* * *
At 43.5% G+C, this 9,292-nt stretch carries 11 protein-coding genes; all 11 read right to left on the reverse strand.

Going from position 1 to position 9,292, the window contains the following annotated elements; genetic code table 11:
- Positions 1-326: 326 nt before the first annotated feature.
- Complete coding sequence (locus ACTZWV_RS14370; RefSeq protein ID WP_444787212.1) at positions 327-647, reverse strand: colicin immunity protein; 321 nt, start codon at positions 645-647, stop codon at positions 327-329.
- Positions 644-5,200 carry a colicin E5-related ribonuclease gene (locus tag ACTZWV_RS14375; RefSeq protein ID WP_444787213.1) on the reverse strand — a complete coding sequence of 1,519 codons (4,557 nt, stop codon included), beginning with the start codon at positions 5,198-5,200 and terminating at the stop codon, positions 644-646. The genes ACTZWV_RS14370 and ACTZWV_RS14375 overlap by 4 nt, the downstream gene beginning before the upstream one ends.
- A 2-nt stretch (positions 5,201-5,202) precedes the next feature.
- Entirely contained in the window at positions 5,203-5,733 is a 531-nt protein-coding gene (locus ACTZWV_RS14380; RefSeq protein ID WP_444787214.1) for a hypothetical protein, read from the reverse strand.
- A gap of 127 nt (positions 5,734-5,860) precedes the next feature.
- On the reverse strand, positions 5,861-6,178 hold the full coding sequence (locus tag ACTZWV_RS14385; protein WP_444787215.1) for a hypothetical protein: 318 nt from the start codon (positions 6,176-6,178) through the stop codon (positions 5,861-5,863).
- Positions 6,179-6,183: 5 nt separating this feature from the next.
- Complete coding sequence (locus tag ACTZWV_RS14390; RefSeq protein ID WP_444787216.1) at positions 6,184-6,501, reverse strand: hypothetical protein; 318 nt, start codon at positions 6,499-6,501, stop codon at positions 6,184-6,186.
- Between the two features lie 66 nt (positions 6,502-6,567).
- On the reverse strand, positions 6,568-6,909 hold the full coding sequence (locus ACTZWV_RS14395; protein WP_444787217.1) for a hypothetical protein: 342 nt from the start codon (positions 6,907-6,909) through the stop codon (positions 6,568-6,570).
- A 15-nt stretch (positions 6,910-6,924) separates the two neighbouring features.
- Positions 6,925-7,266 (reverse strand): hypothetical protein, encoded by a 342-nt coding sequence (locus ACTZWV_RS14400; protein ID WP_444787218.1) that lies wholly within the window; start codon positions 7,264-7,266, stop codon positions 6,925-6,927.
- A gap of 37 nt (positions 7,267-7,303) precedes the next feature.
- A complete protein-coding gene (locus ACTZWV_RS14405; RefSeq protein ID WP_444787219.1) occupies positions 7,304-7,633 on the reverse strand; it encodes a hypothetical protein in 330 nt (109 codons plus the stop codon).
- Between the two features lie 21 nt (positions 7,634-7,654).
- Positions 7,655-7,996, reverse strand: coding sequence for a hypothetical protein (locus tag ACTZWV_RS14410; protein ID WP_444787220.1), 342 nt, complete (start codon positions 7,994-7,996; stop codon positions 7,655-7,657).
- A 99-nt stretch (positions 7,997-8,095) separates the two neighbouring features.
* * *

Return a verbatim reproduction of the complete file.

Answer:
At 43.5% G+C, this 9,292-nt stretch carries 11 protein-coding genes; all 11 read right to left on the reverse strand.

Going from position 1 to position 9,292, the window contains the following annotated elements; genetic code table 11:
- Positions 1-326: 326 nt before the first annotated feature.
- Complete coding sequence (locus ACTZWV_RS14370; RefSeq protein ID WP_444787212.1) at positions 327-647, reverse strand: colicin immunity protein; 321 nt, start codon at positions 645-647, stop codon at positions 327-329.
- Positions 644-5,200 carry a colicin E5-related ribonuclease gene (locus tag ACTZWV_RS14375; RefSeq protein ID WP_444787213.1) on the reverse strand — a complete coding sequence of 1,519 codons (4,557 nt, stop codon included), beginning with the start codon at positions 5,198-5,200 and terminating at the stop codon, positions 644-646. The genes ACTZWV_RS14370 and ACTZWV_RS14375 overlap by 4 nt, the downstream gene beginning before the upstream one ends.
- A 2-nt stretch (positions 5,201-5,202) precedes the next feature.
- Entirely contained in the window at positions 5,203-5,733 is a 531-nt protein-coding gene (locus ACTZWV_RS14380; RefSeq protein ID WP_444787214.1) for a hypothetical protein, read from the reverse strand.
- A gap of 127 nt (positions 5,734-5,860) precedes the next feature.
- On the reverse strand, positions 5,861-6,178 hold the full coding sequence (locus tag ACTZWV_RS14385; protein WP_444787215.1) for a hypothetical protein: 318 nt from the start codon (positions 6,176-6,178) through the stop codon (positions 5,861-5,863).
- Positions 6,179-6,183: 5 nt separating this feature from the next.
- Complete coding sequence (locus tag ACTZWV_RS14390; RefSeq protein ID WP_444787216.1) at positions 6,184-6,501, reverse strand: hypothetical protein; 318 nt, start codon at positions 6,499-6,501, stop codon at positions 6,184-6,186.
- Between the two features lie 66 nt (positions 6,502-6,567).
- On the reverse strand, positions 6,568-6,909 hold the full coding sequence (locus ACTZWV_RS14395; protein WP_444787217.1) for a hypothetical protein: 342 nt from the start codon (positions 6,907-6,909) through the stop codon (positions 6,568-6,570).
- A 15-nt stretch (positions 6,910-6,924) separates the two neighbouring features.
- Positions 6,925-7,266 (reverse strand): hypothetical protein, encoded by a 342-nt coding sequence (locus ACTZWV_RS14400; protein ID WP_444787218.1) that lies wholly within the window; start codon positions 7,264-7,266, stop codon positions 6,925-6,927.
- A gap of 37 nt (positions 7,267-7,303) precedes the next feature.
- A complete protein-coding gene (locus ACTZWV_RS14405; RefSeq protein ID WP_444787219.1) occupies positions 7,304-7,633 on the reverse strand; it encodes a hypothetical protein in 330 nt (109 codons plus the stop codon).
- Between the two features lie 21 nt (positions 7,634-7,654).
- Positions 7,655-7,996, reverse strand: coding sequence for a hypothetical protein (locus tag ACTZWV_RS14410; protein ID WP_444787220.1), 342 nt, complete (start codon positions 7,994-7,996; stop codon positions 7,655-7,657).
- A 99-nt stretch (positions 7,997-8,095) separates the two neighbouring features.